Andrew Taylor reviews four new novels: „The Red Road“ by Denise Mina, „Apple Tree Yard“ by Louise Doughty, „Cold Hearts“ by Gunnar Staalesen and „Unfaithfully Yours“ by Nigel Williams.
It’s always a little disconcerting for the rest of us when literary novelists turn to crime. Have they become different writers? John Banville, winner of the 2005 Man Booker Prize with „The Sea“, has published seven crime thrillers. He writes as Benjamin Black.
Mark Mills is known for his historical and literary crime novels. „The Long Shadow“ is written in a different mode. It is set in a highly recognisable present; it is a clever, teasing hybrid of genres; and it is fraught with tensions about money, class and the super-rich.
In February 1923, two Norwegians decided to write a book. The theme? A train robbery. Nowadays, the Norwegian Easter crime novel has become a tradition.
Sweeney and Williams’s „Death comes for the Poets“ is an unliterary book with a highly literary subject. Here we have a thriller, but one written by two eminent contemporary poets in which poets are murdered in correspondent ways to their work.
Andrew Taylor, an expert in the realm of murder and mystery fiction, must know the potential pitfalls of detective stories. „The Scent of Death“ is a triumph of genre plotting: a detective story, and a piece of period writing that excites and surprises in equal measure.
Opening in 1929, Barbara Vine’s „The Child’s Child“ takes us to London and the West Country in the throes of the Depression, and thence into the war, with its country-wide dispersal of evacuees.
During the Second World War both Germans and Allies routinely shot civilians in reprisal for attacks on their armed forces. One shudders to think that a ratio could even be set at which such killings could be considered legitimate.
„The history of our love affair with violence“ is how Michael Newton describes his new book, „Age of Assassins“. In fact, its scope is much narrower: assassination in Europe and the US from the murder of Lincoln in 1865 to the attempt on Reagan’s life in 1981.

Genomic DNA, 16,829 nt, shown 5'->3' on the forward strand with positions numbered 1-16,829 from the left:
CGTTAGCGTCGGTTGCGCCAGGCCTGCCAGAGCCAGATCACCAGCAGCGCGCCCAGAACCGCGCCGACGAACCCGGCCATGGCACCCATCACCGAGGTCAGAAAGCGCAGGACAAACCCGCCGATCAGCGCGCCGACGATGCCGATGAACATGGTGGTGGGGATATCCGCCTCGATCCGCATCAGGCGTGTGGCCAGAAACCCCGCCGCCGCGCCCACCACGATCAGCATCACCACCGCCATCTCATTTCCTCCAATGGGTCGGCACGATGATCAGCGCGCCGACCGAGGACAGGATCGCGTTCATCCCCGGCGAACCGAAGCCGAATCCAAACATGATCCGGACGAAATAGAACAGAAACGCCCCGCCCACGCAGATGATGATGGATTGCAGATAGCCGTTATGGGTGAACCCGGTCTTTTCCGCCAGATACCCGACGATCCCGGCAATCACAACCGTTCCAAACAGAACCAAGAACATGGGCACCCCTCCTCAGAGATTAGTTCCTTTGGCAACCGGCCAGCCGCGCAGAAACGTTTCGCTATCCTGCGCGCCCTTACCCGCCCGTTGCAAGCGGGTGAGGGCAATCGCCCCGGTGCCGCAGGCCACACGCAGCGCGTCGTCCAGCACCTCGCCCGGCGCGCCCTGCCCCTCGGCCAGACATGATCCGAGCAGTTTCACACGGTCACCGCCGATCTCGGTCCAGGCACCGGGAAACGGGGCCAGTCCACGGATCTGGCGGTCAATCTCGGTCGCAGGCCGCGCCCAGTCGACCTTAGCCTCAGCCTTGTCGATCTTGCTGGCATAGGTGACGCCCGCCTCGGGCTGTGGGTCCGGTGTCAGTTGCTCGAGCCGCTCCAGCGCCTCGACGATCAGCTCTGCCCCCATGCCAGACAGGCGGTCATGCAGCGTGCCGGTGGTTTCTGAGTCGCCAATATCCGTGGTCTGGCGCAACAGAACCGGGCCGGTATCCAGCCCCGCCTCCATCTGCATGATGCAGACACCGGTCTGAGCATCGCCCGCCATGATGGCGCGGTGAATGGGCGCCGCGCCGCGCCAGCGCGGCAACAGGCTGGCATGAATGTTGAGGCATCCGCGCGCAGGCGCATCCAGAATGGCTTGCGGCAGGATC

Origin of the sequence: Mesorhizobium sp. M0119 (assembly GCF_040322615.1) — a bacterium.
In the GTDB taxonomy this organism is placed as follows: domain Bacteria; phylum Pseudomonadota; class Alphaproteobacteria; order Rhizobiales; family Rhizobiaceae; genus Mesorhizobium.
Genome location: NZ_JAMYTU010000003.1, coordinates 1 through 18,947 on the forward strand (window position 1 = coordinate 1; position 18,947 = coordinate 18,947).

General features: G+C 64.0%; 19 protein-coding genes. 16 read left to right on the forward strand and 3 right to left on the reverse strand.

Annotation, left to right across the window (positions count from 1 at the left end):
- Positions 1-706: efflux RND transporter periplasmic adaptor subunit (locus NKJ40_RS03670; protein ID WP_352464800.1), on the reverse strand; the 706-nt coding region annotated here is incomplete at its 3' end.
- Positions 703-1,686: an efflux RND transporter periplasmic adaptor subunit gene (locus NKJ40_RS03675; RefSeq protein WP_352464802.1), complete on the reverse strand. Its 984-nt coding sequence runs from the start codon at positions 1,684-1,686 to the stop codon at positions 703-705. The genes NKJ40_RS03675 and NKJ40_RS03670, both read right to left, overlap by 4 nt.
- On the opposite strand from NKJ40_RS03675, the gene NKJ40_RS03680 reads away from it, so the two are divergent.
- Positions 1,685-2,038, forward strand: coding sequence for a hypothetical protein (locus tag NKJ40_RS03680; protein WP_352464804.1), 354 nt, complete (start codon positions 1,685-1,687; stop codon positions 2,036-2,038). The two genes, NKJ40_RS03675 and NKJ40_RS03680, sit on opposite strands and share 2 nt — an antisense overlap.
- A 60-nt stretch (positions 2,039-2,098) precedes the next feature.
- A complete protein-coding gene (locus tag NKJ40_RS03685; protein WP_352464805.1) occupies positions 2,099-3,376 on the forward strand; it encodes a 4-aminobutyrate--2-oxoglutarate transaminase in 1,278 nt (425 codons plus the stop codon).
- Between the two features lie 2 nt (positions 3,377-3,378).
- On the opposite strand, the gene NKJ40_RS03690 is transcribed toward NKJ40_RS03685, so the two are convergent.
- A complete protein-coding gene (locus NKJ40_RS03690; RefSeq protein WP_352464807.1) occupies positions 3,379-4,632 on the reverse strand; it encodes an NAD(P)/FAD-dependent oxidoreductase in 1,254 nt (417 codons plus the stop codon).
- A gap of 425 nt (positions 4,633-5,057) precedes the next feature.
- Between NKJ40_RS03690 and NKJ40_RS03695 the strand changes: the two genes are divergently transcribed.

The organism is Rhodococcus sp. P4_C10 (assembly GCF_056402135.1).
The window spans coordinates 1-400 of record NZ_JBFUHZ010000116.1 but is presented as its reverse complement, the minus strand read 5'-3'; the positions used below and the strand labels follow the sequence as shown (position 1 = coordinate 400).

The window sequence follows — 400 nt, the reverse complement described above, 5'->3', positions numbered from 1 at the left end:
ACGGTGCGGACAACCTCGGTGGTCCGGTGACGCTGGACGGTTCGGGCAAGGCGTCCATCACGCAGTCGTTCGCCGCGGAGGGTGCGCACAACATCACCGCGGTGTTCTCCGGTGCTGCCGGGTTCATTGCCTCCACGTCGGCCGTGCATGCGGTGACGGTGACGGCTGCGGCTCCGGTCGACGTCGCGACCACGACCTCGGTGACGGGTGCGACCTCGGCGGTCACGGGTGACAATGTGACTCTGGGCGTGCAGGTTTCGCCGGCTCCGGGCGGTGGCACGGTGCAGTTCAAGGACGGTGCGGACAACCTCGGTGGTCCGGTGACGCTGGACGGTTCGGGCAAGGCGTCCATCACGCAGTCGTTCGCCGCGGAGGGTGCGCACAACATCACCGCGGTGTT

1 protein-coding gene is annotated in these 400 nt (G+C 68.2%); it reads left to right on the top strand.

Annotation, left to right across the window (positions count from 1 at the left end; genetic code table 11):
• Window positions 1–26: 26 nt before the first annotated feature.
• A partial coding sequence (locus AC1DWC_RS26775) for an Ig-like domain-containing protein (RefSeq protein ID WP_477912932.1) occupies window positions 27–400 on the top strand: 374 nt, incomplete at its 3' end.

It is fitting that Bram Stoker is more celebrated in death than life. This week marks the centenary of his death. Numerous events have been held in his honour. It’s a typical jamboree.
Tottenham is a very long way from Tuscany, in every sense. But they were briefly connected earlier this year as riots spread across London. The political class clung to their Tuscan sunbeds for a few more hours while Tottenham burned.
Does Moriarty exist, or not? Well no, not really, and not just in the literal sense of being a fictional character. He’s hardly even that. We have no evidence beyond Holmes’s word, and if you look at Holmes’s behaviour you can see an almost classic case of paranoia.
Is the world in need of a yet another Sherlock Holmes story? Well, with the successful publication of Anthony Horowitz’s »The House of Silk« it seems it is. Horowitz’s novel attempts to give us an authentic Sherlockian adventure.
Colin Bateman is hoping that when Daniel Craig steps out as Mikael Blomkvist in »The Girl with the Dragon Tattoo«, he will do for journalists what he did for Speedos in »Casino Royale«: make them (almost) fashionable.